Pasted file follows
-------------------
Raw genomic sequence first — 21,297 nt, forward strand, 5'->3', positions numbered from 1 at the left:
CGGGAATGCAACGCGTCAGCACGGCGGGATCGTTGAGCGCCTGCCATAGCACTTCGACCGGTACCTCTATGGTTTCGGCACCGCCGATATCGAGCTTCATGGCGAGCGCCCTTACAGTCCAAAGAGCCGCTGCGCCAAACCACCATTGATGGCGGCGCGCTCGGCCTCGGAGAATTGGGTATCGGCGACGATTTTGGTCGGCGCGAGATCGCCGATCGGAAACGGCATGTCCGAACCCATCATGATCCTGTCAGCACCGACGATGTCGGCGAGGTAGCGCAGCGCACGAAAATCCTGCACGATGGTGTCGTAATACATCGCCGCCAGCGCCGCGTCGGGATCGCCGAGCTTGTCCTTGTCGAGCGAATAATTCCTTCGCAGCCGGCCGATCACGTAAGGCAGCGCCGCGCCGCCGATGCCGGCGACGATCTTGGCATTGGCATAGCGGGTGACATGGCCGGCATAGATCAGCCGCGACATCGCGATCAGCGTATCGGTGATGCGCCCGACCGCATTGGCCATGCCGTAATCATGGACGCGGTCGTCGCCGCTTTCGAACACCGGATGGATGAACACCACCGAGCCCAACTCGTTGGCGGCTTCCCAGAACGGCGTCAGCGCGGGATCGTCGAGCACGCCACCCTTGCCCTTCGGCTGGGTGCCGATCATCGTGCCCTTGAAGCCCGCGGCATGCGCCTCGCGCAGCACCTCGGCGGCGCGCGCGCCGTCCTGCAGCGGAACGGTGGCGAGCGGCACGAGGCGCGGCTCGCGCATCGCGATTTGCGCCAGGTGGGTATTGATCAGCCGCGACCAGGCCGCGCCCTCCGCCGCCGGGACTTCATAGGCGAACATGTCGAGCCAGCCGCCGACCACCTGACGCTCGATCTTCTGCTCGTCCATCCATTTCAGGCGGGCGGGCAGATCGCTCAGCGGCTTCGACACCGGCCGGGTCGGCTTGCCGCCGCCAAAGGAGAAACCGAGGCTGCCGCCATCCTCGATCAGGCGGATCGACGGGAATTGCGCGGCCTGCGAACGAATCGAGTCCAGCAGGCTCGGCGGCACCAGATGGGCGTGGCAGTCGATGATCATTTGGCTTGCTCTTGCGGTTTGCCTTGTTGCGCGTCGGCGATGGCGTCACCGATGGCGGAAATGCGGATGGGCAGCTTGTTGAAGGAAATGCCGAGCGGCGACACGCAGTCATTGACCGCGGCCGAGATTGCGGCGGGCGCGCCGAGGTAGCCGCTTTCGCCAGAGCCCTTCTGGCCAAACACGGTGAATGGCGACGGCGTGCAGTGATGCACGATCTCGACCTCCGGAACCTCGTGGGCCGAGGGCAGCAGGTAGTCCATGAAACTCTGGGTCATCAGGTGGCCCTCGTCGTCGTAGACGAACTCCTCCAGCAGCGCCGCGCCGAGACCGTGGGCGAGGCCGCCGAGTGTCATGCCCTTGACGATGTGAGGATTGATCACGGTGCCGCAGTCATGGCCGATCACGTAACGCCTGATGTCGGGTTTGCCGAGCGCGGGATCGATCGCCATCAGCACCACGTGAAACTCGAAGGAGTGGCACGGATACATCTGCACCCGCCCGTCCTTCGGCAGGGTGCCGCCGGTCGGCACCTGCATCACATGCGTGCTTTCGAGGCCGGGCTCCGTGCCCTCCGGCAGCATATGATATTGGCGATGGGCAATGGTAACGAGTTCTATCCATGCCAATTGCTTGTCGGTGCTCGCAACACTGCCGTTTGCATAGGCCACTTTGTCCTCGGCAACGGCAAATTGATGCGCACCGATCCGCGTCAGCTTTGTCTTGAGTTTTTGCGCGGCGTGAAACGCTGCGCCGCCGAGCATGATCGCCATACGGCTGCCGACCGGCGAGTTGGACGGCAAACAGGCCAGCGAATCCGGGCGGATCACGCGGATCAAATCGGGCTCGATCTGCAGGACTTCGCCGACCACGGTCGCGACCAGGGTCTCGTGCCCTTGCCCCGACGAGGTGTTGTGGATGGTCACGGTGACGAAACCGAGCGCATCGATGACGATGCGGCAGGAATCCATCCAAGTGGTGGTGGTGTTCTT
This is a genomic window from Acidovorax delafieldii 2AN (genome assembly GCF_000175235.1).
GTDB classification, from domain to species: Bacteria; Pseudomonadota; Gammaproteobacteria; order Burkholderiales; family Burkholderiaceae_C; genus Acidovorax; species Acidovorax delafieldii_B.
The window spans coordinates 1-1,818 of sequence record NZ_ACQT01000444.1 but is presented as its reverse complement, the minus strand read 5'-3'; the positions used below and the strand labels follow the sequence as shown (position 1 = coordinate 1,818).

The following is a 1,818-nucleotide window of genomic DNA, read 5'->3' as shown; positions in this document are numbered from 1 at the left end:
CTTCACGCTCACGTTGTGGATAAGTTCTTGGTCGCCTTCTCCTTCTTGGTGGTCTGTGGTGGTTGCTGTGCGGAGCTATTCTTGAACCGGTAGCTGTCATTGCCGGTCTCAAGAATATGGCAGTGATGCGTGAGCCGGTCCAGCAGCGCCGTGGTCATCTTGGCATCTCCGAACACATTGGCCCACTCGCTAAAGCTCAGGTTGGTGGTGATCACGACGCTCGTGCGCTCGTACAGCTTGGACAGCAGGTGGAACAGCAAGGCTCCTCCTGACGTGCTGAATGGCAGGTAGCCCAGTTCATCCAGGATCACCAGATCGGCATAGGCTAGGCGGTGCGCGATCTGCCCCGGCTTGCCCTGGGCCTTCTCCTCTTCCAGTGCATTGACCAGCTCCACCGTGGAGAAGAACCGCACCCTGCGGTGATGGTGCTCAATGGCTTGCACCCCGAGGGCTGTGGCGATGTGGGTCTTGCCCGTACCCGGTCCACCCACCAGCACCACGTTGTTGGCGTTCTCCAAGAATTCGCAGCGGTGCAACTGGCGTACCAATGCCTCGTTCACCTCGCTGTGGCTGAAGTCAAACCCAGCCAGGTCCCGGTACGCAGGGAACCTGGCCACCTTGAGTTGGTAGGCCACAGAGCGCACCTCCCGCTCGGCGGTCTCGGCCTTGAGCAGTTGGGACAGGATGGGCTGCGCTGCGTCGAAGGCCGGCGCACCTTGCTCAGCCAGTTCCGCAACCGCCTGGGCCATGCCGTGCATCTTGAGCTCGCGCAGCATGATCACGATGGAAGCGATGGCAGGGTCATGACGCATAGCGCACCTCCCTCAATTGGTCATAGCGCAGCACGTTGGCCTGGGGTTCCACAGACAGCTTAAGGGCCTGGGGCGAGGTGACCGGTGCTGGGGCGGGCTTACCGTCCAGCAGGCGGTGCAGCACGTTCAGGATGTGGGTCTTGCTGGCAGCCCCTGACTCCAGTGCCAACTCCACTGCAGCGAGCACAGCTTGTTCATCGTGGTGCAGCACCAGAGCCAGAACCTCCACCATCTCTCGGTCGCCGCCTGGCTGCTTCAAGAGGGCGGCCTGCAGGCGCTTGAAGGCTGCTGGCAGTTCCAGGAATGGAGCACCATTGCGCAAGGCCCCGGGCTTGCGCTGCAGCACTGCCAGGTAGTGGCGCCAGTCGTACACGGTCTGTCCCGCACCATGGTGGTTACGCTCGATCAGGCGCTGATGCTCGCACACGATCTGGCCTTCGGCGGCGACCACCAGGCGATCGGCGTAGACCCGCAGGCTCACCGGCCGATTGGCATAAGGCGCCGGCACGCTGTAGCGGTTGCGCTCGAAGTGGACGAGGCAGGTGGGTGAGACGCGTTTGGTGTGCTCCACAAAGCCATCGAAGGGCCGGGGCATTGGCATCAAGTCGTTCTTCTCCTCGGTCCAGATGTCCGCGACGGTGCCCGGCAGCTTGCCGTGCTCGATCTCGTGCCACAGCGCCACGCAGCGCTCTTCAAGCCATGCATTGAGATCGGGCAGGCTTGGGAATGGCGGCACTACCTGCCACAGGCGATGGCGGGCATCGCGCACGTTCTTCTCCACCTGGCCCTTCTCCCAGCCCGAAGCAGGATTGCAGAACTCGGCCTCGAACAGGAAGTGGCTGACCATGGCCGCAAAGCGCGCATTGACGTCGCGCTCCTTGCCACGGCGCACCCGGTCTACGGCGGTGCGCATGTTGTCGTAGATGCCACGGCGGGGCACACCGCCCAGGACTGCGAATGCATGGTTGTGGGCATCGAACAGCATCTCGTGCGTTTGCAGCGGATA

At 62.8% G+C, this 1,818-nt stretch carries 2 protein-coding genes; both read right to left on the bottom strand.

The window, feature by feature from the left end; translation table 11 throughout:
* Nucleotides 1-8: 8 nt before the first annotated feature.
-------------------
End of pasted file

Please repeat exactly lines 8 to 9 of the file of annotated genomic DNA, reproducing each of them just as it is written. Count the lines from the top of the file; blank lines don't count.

At 62.8% G+C, this 1,818-nt stretch carries 2 protein-coding genes; both read right to left on the bottom strand.

The window, feature by feature from the left end; translation table 11 throughout: